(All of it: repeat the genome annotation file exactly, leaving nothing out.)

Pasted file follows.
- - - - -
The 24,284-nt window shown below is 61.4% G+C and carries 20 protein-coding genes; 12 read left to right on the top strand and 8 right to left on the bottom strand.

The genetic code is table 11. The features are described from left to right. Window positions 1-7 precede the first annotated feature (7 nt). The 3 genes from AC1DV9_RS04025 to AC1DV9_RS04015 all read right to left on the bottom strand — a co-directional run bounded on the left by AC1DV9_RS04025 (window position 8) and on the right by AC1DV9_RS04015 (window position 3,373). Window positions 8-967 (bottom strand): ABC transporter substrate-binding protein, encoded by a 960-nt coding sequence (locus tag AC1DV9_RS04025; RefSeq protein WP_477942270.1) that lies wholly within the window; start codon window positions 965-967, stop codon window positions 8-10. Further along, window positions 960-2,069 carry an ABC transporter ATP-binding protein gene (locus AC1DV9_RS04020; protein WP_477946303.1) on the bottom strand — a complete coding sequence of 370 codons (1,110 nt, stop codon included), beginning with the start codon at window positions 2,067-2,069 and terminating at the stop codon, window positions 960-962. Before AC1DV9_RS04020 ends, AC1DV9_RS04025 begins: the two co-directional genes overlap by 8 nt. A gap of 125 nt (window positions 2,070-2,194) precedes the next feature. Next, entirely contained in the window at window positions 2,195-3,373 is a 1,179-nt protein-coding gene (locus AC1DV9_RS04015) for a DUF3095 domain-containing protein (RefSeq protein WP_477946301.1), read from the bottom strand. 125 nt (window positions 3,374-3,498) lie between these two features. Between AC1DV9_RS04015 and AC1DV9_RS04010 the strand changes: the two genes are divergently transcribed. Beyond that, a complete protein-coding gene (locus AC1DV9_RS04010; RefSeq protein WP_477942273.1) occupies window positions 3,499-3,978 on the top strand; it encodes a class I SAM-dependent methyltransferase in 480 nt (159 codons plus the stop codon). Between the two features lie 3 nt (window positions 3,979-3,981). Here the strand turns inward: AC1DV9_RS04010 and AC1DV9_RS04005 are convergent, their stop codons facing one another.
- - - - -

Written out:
The 24,284-nt window shown below is 61.4% G+C and carries 20 protein-coding genes; 12 read left to right on the top strand and 8 right to left on the bottom strand.

The genetic code is table 11. The features are described from left to right. Window positions 1-7 precede the first annotated feature (7 nt). The 3 genes from AC1DV9_RS04025 to AC1DV9_RS04015 all read right to left on the bottom strand — a co-directional run bounded on the left by AC1DV9_RS04025 (window position 8) and on the right by AC1DV9_RS04015 (window position 3,373). Window positions 8-967 (bottom strand): ABC transporter substrate-binding protein, encoded by a 960-nt coding sequence (locus tag AC1DV9_RS04025; RefSeq protein WP_477942270.1) that lies wholly within the window; start codon window positions 965-967, stop codon window positions 8-10. Further along, window positions 960-2,069 carry an ABC transporter ATP-binding protein gene (locus AC1DV9_RS04020; protein WP_477946303.1) on the bottom strand — a complete coding sequence of 370 codons (1,110 nt, stop codon included), beginning with the start codon at window positions 2,067-2,069 and terminating at the stop codon, window positions 960-962. Before AC1DV9_RS04020 ends, AC1DV9_RS04025 begins: the two co-directional genes overlap by 8 nt. A gap of 125 nt (window positions 2,070-2,194) precedes the next feature. Next, entirely contained in the window at window positions 2,195-3,373 is a 1,179-nt protein-coding gene (locus AC1DV9_RS04015) for a DUF3095 domain-containing protein (RefSeq protein WP_477946301.1), read from the bottom strand. 125 nt (window positions 3,374-3,498) lie between these two features. Between AC1DV9_RS04015 and AC1DV9_RS04010 the strand changes: the two genes are divergently transcribed. Beyond that, a complete protein-coding gene (locus AC1DV9_RS04010; RefSeq protein WP_477942273.1) occupies window positions 3,499-3,978 on the top strand; it encodes a class I SAM-dependent methyltransferase in 480 nt (159 codons plus the stop codon). Between the two features lie 3 nt (window positions 3,979-3,981). Here the strand turns inward: AC1DV9_RS04010 and AC1DV9_RS04005 are convergent, their stop codons facing one another.